Two years ago, Wade Burleson published a book entitled "Fraudulent Authority: Pastors Who Seek to Rule Over Others". As readers of this blog know, Wade Burleson is a pastor in Oklahoma who reached out to me about 10 years ago when things got a little "rocky", and he was a great help to me and my family during that time period.
Wade's "web blog" back in the 2005 time frame was one of the first "blogs" that was used to expose some shady activities in the Southern Baptist Convention. His boldness in daring to publicly write about his disagreements over significant doctrinal decisions impacting missionaries of the SBC International Mission Board got him into hot water with the heavies (bullies) in the SBC, leading to him eventually resigning his position on the board. But Wade believed it was his moral obligation to shine a light on what was being done behind closed doors at the IMB and adversely affecting many missionaries.
Wade was a trailblazer - who would have thought that someone could use the Internet to bypass the media and the church elites to get his message out to the regular church pew sitter, unfiltered? How else could Grandma Betty in Podunk Baptist Church find out what the IMB was up to, using the money she gave? Wade did, and others, including this blogger, used "webblogs" or "blogs" to get a message out directly to the pew sitter, at virtually no cost and with no filters and absolutely zero control of the religious leaders. Blogs became a tool to expose misdeeds and frauds in the church - like Ergun Caner found out, 10 years after he perpetrated his "I was raised to do that which was done on 11 September" fraud.
Also, readers will recall how Wade called out the terrible treatment of Sheri Klouda, the seminary professor at Southwest Baptist Theological Seminary, who was fired by Paige Patterson because, well, she was guilty of the awful "offense" of being a woman who was teaching men at a seminary. I wrote several articles regarding the Klouda controversy as it spilled over into the topics relevant to this blog at the time.
But Wade's book "Fraudulent Authority" is a must-read for baptists who take seriously their church membership. Much of what is taught in Southern Baptist churches - especially in mega churches - regarding the position of "pastor" is not according to the bible. You owe it to yourself and your church to read this book. People are waking up to abuses in the church - not just sexual, but spiritual and financial. Don't keep your head in the sand. Inform yourself.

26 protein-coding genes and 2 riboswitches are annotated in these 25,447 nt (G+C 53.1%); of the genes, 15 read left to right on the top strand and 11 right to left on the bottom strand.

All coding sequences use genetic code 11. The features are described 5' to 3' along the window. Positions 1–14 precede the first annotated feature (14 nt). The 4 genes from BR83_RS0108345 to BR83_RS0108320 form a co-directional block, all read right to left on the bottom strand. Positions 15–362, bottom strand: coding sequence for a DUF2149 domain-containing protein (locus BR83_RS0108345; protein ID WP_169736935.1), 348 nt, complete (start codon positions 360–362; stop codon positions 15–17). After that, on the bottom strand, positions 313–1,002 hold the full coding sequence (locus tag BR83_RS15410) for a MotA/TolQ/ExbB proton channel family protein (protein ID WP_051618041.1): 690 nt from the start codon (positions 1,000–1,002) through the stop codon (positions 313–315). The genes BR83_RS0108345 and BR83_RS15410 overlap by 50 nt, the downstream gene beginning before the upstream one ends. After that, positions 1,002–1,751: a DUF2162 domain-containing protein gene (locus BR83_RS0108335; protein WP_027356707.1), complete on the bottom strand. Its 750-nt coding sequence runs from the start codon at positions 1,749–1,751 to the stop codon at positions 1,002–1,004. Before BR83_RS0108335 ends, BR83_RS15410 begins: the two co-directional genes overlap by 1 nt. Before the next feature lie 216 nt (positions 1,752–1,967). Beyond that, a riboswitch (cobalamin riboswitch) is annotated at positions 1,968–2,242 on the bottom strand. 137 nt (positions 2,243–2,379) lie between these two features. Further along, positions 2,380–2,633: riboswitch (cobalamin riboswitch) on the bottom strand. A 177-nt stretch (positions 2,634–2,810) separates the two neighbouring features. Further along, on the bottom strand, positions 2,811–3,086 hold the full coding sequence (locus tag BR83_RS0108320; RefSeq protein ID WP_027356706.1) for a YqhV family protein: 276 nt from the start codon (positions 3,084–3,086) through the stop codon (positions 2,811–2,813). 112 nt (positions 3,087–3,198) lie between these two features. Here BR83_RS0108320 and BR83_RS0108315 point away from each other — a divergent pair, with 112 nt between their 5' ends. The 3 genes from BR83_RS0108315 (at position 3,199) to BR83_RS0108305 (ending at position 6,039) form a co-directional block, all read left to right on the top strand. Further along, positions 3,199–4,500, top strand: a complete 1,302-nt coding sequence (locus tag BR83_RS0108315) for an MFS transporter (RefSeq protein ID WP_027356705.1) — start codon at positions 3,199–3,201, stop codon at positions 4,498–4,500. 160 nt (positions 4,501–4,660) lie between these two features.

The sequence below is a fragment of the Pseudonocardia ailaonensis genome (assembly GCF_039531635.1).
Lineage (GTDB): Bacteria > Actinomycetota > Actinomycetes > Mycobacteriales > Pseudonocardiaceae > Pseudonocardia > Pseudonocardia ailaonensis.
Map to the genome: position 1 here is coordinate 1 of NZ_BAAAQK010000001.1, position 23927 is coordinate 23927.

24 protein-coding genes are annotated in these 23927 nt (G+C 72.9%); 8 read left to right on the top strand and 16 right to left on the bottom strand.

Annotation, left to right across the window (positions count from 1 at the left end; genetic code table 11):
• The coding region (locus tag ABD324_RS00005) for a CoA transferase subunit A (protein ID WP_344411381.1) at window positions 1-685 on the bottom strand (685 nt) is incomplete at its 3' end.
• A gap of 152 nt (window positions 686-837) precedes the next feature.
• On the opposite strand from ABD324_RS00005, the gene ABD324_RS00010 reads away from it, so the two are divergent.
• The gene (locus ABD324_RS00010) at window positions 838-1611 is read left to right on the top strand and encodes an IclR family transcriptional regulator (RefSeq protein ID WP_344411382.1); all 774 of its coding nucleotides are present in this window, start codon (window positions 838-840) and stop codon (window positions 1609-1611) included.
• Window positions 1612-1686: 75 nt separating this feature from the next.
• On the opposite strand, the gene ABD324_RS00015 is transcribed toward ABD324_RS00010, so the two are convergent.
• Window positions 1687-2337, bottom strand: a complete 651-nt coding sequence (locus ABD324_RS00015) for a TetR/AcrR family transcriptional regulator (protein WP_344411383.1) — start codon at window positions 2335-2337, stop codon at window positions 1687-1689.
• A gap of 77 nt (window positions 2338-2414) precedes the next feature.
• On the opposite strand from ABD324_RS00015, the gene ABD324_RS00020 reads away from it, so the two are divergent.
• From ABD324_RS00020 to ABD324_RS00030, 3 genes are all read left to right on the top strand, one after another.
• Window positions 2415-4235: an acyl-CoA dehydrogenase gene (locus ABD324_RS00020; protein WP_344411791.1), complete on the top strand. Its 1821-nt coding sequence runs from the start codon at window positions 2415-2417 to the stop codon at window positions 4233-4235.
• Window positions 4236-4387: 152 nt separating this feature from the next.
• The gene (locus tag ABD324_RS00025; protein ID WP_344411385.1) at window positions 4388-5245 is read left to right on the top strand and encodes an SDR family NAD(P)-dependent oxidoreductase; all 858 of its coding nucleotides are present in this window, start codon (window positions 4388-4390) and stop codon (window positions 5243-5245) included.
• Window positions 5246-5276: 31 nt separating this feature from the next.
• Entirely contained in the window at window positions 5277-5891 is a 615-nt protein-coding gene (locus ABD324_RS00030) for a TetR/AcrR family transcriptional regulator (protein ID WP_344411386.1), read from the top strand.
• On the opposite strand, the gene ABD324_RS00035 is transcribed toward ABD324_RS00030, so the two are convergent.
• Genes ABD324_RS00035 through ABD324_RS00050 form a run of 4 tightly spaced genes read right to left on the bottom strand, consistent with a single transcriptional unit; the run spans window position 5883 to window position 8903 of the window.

One of the interesting chapters of Wade's book is the one entitled "A Warning to Those Who Rule Over Others for Material Gain". This is an important chapter for members of mega churches where the pastor has ruled over the church and in the process has amassed a fortune for themselves and their family on the backs of the church. Here is an excerpt from that chapter:
"It is striking to discover that Jesus says very little about the corrupt Roman and Judean political leaders of his day.....Ironic, is it not, that modern evangelical preachers rail against and condemn President Obama [and] state governmental leaders...but there is an appalling silence when it comes to religious leaders who become rich off the tithes and offerings of God's people?"
Wade then goes on to explain that the parable of "The Rich Man and Lazarus" in Luke 16 is often used by pastors to tell the peeps that hell is real, and that those who don't let go of their riches in this world and give their tithes and offerings to their church might wake up one day and find themselves in hell begging for a drop of water.
But Wade points out that the "rich man" was not just some random rich man in Jesus' parable. He was Caiaphus the high priest, the equivalent to the modern day "man of God" who got filthy rich from his religious service.
Wade concludes the chapter by saying:
"The great problem of Jesus' day were religious leaders who controlled and dominated the people for their personal gain. The parable of the Rich Man and Lazarus is a warning today for any authoritarian religious leader who uses his position of authority for personal gain."
I say a hearty "Amen" to that.